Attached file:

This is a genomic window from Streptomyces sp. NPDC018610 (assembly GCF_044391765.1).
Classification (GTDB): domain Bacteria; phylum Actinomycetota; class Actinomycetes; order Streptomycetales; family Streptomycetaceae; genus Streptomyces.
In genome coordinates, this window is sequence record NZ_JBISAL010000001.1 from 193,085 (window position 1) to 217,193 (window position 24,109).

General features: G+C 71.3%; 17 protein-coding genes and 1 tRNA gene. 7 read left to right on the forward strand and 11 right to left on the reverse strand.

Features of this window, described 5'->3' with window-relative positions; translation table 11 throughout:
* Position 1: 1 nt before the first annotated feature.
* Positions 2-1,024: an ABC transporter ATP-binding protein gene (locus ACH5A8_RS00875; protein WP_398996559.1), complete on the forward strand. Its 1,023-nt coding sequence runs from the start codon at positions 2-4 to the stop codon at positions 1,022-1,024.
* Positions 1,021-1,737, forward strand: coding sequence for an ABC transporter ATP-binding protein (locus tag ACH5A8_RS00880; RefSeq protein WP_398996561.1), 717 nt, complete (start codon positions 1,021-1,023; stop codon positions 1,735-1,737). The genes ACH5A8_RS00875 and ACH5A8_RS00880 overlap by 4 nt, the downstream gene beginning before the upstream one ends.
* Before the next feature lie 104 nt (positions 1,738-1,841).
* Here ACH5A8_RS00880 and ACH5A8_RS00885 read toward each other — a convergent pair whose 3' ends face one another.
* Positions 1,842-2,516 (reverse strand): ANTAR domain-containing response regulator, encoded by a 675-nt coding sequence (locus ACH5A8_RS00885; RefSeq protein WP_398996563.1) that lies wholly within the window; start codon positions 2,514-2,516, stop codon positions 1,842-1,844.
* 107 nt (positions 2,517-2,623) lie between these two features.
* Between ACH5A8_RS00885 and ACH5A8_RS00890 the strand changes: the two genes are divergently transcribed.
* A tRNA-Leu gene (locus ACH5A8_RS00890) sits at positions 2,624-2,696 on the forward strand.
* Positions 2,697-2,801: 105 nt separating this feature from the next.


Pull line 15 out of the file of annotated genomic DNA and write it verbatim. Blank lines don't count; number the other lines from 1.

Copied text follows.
* Positions 2,697-2,801: 105 nt separating this feature from the next.